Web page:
millymouge Thu 29-Sep-16 17:56:58

So glad to hear you have adopted a retired greyhound downtoearth, they are such lovely dogs. We have two, our second and third and they bring us so much joy. They do take a while to settle down but when you think they have spent the whole of their lives until now in kennels it's quite amazing how they take to living in a home. Everything thing is so very new to them. Wonder if Miss Bella Boo has mastered the stairs yet smile

downtoearth Thu 29-Sep-16 18:15:02

millymoug we live in a ground floor flat so no stairs but has just discovered the delights to be found on adopting the large corner unit settee as her own,she is very loving,and very lively and eager to go walkies so much so that we creep around so we don't wake her ,we think we have been clever and managed to get past her ..then one beady eye opens and off we go again grin

DaphneBroon Thu 29-Sep-16 18:22:31

Oh downtoearth we totally approve!!
But from my observations, greys don't go in for the same level of chewing and naughtiness as "other" dogs. They perhaps missed out on playtime as puppies spending all their time on learning to win loadsamoney for their owners.
I wish you much joy and many years with your beautiful Bella.

Auntieflo Thu 29-Sep-16 18:42:07

Unfortunately we have said ' no more pets' . We are 77 + 74, and realise we no longer have the stamina or patience for a replacement. When we retired we were so sure that we would succumb, but the longer we were without little paws around, the more we realised the ties were too much. At first I got my 'fix' by visiting our DD, but their dog has sadly gone also. BUT, a couple of days ago my neighbour's small daughter told me, with great glee, " we've got a new puppy" . Oh my, she is so gorgeous, I was licked and cuddled by warm little paws and was so loath to give her back. So, with luck, I may be able to 'share' her and maybe granny walk/sit at times. She'll soon get me trained.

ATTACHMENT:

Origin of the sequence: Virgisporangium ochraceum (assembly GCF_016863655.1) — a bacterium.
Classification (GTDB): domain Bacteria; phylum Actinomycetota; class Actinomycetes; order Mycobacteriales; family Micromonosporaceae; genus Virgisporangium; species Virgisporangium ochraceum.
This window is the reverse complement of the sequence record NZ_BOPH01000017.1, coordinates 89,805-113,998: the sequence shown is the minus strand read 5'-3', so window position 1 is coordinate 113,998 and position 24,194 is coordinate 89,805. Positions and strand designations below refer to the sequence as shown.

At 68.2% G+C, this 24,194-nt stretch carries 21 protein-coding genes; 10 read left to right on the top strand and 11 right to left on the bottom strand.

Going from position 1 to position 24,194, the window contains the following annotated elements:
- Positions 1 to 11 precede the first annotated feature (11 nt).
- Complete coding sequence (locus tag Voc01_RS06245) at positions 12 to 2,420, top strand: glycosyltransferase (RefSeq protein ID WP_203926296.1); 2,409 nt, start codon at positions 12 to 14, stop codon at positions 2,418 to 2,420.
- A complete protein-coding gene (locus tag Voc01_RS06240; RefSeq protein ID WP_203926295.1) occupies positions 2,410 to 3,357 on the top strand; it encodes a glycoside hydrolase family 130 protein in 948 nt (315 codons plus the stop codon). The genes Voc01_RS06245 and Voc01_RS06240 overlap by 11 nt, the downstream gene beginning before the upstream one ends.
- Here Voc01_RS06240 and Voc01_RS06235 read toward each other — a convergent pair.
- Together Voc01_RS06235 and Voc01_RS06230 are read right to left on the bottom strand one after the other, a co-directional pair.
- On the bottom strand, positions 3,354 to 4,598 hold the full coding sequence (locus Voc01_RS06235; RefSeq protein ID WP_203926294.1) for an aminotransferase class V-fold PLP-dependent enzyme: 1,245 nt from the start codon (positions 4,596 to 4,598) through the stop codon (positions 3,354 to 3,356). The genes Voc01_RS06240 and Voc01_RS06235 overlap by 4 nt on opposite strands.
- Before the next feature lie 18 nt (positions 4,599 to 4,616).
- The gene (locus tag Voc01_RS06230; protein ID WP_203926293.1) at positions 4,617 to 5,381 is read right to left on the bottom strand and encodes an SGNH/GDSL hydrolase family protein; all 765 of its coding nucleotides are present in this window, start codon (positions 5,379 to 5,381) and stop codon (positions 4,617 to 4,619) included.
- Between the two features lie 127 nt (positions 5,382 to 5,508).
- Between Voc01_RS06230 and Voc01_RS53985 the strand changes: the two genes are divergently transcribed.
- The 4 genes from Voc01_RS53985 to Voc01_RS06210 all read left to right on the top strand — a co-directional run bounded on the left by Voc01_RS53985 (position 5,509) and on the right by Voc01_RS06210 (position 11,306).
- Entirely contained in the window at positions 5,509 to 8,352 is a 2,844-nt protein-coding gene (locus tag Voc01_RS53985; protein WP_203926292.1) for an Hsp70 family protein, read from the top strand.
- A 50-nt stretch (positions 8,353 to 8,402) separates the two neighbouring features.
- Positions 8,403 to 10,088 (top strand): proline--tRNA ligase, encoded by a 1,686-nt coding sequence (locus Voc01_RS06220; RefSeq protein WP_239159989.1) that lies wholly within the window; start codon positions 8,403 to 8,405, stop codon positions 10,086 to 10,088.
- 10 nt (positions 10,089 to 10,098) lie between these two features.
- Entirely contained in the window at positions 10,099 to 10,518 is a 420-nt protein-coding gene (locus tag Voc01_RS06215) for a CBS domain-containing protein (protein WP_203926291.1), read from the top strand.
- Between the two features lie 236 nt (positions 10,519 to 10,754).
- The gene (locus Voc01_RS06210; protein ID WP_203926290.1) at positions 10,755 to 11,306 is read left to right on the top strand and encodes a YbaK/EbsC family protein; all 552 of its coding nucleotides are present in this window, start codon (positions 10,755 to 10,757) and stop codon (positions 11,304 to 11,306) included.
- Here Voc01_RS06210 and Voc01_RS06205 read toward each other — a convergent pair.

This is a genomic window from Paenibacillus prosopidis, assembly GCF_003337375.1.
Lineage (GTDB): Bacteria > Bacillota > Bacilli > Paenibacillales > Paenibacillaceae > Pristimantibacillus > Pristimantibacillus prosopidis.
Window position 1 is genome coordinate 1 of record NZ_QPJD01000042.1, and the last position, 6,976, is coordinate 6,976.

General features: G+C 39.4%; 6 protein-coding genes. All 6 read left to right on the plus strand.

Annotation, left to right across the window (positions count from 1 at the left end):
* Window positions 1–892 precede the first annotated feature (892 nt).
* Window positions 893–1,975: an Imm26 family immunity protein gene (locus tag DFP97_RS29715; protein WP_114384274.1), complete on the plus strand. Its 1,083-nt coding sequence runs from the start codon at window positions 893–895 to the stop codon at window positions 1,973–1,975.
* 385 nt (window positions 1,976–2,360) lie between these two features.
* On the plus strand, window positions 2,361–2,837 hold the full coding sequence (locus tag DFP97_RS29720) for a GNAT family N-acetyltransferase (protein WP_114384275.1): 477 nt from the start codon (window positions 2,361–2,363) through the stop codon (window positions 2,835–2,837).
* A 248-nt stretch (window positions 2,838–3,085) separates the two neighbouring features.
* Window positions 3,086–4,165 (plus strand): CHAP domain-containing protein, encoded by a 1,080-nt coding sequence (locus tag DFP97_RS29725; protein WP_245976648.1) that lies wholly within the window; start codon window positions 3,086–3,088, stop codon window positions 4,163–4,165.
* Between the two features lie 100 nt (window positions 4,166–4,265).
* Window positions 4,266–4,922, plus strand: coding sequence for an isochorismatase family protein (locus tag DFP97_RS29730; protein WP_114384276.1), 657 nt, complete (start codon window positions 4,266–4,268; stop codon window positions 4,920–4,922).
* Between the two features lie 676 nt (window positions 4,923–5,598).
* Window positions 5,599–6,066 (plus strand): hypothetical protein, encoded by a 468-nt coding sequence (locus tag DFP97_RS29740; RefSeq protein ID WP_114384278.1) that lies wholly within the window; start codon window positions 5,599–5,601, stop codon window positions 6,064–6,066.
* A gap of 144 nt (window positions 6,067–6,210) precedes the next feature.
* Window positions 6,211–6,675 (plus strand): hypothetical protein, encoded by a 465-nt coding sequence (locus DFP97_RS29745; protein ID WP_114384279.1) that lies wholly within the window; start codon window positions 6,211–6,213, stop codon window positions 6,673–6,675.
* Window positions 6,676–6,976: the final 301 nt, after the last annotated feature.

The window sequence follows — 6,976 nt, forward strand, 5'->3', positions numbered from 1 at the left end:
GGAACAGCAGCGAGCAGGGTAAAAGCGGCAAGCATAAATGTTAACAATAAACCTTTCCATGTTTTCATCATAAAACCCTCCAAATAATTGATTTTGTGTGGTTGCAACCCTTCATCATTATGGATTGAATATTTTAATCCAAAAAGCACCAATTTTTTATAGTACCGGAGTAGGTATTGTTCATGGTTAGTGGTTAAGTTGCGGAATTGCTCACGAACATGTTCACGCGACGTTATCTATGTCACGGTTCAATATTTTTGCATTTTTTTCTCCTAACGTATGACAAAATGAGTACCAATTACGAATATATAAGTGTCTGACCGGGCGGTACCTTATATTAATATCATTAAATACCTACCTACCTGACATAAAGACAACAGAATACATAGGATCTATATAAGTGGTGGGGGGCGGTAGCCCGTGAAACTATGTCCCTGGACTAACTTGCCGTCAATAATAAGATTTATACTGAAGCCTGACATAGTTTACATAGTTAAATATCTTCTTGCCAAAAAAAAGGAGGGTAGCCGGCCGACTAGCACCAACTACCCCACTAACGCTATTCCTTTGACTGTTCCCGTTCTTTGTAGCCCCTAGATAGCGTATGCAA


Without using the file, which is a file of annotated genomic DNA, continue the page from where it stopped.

Penstemmon Thu 29-Sep-16 19:16:58

I would love a couple of kittens but DH is adamant that he does not want any more pets sad
I had always been the one to take our elderly and/or sick pets to the vets when the time for euthanasia was right.
For the first time, four years ago, DH took our lovely cat for the final visit to the vet as I was at work. He was devastated for days. A year later. when I mooted getting a new cat/s, he was still totally against it. We do go away quite a bit but it would not be impossible to manage!

downtoearth Thu 29-Sep-16 23:00:43

Thank you Daphne if I remember correctly you are mum to Grace,this name was one I wanted for Bella as we had to re name her,unfortunately a neighbour shares this name and I don't think she would be impressed....and neither would the neighbourgrin,it is very true about learning to play and learning the difference between her toys and our possessions,we live her from the tip of her pointy extending nose to the end of her punishing whip like tail, she is like bambi ..on ice

DaphneBroon Thu 29-Sep-16 23:34:07

Just watch out for that whippet tsil! There is a condition known as Happy Tail where the poor happy greyhound whacks his/her tail against things so often the tip bleeds (and greyhounds know how to bleed!) Grace came to us with a bleeding tip and every time she whacked something like the door frame with it the blood would spatter all over the place!
An open-tipped dry bandage under a pop sock protected it until it healed but THEN of course, last Christmas there was the tale of the tail. Several weeks of Buster collar, bandaging, vets bills antibiotics, Tramadol etc until she lost a good 4 inches off it by amputation and I lost a lot of money!!
Lovely dogs !!

millymouge Fri 30-Sep-16 03:46:26

So glad we have our two, big part of our lives

DaphneBroon Fri 30-Sep-16 07:36:36

smilesmilesmile (as near as I can get to a "like"button)

DaphneBroon Fri 30-Sep-16 07:37:39

I'm afraid my iPad didn't like whippy tail I know Bella isn't a whippet!

Synonymous Fri 30-Sep-16 18:55:09

I don't think that there is an actual age when you finally say," No more" but rather there is a time in everyone's life when enough is enough.